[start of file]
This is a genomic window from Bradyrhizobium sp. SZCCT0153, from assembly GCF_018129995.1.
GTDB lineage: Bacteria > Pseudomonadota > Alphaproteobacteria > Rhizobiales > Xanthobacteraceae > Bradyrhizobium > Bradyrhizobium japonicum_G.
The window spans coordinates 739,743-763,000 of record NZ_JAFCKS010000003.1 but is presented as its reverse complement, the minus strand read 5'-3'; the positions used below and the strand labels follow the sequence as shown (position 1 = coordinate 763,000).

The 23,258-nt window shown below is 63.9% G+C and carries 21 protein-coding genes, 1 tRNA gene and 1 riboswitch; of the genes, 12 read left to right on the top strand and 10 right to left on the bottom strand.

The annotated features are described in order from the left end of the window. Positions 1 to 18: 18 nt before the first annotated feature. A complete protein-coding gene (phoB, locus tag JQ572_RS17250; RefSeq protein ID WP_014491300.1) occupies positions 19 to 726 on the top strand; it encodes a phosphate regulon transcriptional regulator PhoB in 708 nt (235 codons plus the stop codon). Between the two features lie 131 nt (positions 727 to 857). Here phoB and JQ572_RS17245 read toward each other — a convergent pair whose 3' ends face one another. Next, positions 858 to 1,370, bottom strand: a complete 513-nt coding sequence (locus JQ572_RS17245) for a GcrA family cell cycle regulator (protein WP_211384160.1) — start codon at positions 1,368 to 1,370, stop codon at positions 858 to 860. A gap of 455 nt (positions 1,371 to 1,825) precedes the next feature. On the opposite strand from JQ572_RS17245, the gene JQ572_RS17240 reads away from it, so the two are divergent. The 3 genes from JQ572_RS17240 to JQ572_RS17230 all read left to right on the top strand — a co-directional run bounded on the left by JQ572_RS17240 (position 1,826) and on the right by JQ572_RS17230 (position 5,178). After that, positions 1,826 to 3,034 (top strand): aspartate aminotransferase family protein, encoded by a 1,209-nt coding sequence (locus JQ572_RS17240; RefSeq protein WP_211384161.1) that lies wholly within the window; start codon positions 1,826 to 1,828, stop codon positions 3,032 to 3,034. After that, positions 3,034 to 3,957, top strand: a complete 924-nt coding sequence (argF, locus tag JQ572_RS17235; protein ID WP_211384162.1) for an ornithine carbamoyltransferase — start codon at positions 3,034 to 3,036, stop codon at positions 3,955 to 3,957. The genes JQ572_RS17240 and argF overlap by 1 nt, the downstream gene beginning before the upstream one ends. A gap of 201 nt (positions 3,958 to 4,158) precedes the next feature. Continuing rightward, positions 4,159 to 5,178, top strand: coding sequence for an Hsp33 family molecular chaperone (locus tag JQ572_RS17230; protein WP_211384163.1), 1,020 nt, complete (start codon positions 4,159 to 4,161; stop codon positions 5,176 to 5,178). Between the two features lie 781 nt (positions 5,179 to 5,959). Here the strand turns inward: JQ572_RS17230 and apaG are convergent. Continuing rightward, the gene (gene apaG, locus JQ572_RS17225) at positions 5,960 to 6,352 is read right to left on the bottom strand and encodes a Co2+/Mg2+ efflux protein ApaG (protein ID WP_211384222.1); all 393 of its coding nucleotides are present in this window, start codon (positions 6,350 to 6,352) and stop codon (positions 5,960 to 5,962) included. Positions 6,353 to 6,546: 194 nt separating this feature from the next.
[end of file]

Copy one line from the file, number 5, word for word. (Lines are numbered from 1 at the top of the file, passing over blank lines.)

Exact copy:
The annotated features are described in order from the left end of the window. Positions 1 to 18: 18 nt before the first annotated feature. A complete protein-coding gene (phoB, locus tag JQ572_RS17250; RefSeq protein ID WP_014491300.1) occupies positions 19 to 726 on the top strand; it encodes a phosphate regulon transcriptional regulator PhoB in 708 nt (235 codons plus the stop codon). Between the two features lie 131 nt (positions 727 to 857). Here phoB and JQ572_RS17245 read toward each other — a convergent pair whose 3' ends face one another. Next, positions 858 to 1,370, bottom strand: a complete 513-nt coding sequence (locus JQ572_RS17245) for a GcrA family cell cycle regulator (protein WP_211384160.1) — start codon at positions 1,368 to 1,370, stop codon at positions 858 to 860. A gap of 455 nt (positions 1,371 to 1,825) precedes the next feature. On the opposite strand from JQ572_RS17245, the gene JQ572_RS17240 reads away from it, so the two are divergent. The 3 genes from JQ572_RS17240 to JQ572_RS17230 all read left to right on the top strand — a co-directional run bounded on the left by JQ572_RS17240 (position 1,826) and on the right by JQ572_RS17230 (position 5,178). After that, positions 1,826 to 3,034 (top strand): aspartate aminotransferase family protein, encoded by a 1,209-nt coding sequence (locus JQ572_RS17240; RefSeq protein WP_211384161.1) that lies wholly within the window; start codon positions 1,826 to 1,828, stop codon positions 3,032 to 3,034. After that, positions 3,034 to 3,957, top strand: a complete 924-nt coding sequence (argF, locus tag JQ572_RS17235; protein ID WP_211384162.1) for an ornithine carbamoyltransferase — start codon at positions 3,034 to 3,036, stop codon at positions 3,955 to 3,957. The genes JQ572_RS17240 and argF overlap by 1 nt, the downstream gene beginning before the upstream one ends. A gap of 201 nt (positions 3,958 to 4,158) precedes the next feature. Continuing rightward, positions 4,159 to 5,178, top strand: coding sequence for an Hsp33 family molecular chaperone (locus tag JQ572_RS17230; protein WP_211384163.1), 1,020 nt, complete (start codon positions 4,159 to 4,161; stop codon positions 5,176 to 5,178). Between the two features lie 781 nt (positions 5,179 to 5,959). Here the strand turns inward: JQ572_RS17230 and apaG are convergent. Continuing rightward, the gene (gene apaG, locus JQ572_RS17225) at positions 5,960 to 6,352 is read right to left on the bottom strand and encodes a Co2+/Mg2+ efflux protein ApaG (protein ID WP_211384222.1); all 393 of its coding nucleotides are present in this window, start codon (positions 6,350 to 6,352) and stop codon (positions 5,960 to 5,962) included. Positions 6,353 to 6,546: 194 nt separating this feature from the next.